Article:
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Len Insull - Information and Archive


Len and Gertie

John Leonard Insull was the greatest and most prolific maker of vent figures England has ever produced. He was born on the 5th August 1883. He spent his early days in Wolverhampton and began his career as an apprentice to a joiner. However he soon developed a taste for magic and decided to go on stage under the name of 'Hinsle' the comedy illusionist. He was often assisted by his wife Gertie Rees, who did a clog dance, and eventually they toured the world together.



Hinsle and Gertie 


During the 1930's the Talkies accelerated the decline of Variety so he set up a properties business - he had already been successful with 'Freda the Friesian' made for the Wembley exhibition in 1924. As a result of a challenge made by Coram the Ventriloquist, that if he could make a better dummy than the one he was using he would buy it, he embarked on a venture that would ensure a permanent and illustrious place in the history of ventriloquism.




Working on Freda the Friesian 


News of Insull's work reached Lewis Davenport and he asked him to supply his magic business. He made two basic heads for Davenports; a no.1 head with three movements: bottom lip, top lip and turning eyes and a no.2 head with the above plus two winks, moving eyebrows and ears. He also made a series of specials to order including Archie Andrews for Peter Brough and the first Lord Charles for Ray Alan.




Leonard Insull worked with his son (also called Leonard Insull) who specialised more in animated slot machines - although he also made a range of figures for Max Andrew's 'Vampire Magic'. The collaboration ended with the death of his son in 1957 aged 43. Towards the end of his life he had an apprentice called Bernard Maeder who worked with his partner Andrew Geive for a while but they eventually gave up the business and moved to Ramsgate where they opened a guesthouse.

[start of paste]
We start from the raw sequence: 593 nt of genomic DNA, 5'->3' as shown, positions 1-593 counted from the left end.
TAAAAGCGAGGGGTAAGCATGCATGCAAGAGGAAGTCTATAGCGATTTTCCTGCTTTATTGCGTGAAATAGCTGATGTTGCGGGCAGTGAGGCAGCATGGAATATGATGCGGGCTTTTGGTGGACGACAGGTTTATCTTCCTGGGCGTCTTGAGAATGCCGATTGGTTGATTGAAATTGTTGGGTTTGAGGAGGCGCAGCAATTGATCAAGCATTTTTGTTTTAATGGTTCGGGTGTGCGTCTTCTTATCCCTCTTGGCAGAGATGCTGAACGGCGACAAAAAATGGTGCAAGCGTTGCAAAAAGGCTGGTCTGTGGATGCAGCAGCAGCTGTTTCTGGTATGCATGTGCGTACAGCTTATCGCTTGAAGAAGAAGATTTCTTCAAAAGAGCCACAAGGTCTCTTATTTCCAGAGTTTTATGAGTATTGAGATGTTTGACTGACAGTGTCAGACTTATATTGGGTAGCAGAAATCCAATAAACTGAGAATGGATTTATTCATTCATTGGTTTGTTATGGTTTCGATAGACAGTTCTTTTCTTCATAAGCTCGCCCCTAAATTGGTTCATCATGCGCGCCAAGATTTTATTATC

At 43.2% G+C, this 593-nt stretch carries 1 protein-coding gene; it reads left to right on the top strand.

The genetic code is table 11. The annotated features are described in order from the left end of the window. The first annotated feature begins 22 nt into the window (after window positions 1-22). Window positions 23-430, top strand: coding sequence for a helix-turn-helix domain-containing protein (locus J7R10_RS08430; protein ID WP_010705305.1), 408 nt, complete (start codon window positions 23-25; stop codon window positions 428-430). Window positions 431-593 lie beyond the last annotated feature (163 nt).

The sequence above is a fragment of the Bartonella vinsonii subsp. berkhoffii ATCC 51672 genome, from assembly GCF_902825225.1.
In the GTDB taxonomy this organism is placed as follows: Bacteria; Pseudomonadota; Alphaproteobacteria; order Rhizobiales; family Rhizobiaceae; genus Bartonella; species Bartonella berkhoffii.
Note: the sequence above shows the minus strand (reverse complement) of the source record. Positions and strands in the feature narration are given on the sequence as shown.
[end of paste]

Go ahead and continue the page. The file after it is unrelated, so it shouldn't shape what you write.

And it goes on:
Archie Andrews and Peter Brough

Leonard Insull died in 1974. He was still making heads until his final illness and had orders for more. Between 1952 and 1974 he produced no less than 2017 items of which: 317 were no. 1 heads and 528 were no.2 heads plus 338 usual bodies, 100 half sized heads, 39 half sized bodies, 80 specials, 32 special bodies, 316 skulls, 50 toby jugs, 16 vest pocket figures, 4 canes and 197 other items. Considering his advanced age this was a remarkable achievement.



In the 1990's Leonard Insull was honoured with a permanent exhibition at Bantock House in Wolverhampton. A fitting tribute to a great craftsman.

For further images of Len Insull (1883-1974) and his work click here.

Len had a son (also called Len) who worked in a similar field but specialised in animated displays and slot machines of which the laughing sailor was the most popular. He supplied ventriloquial figures for Max Andrews who traded under the name of Vampire Magic.  For images of the work of Len Insull II (1914-1957) click here.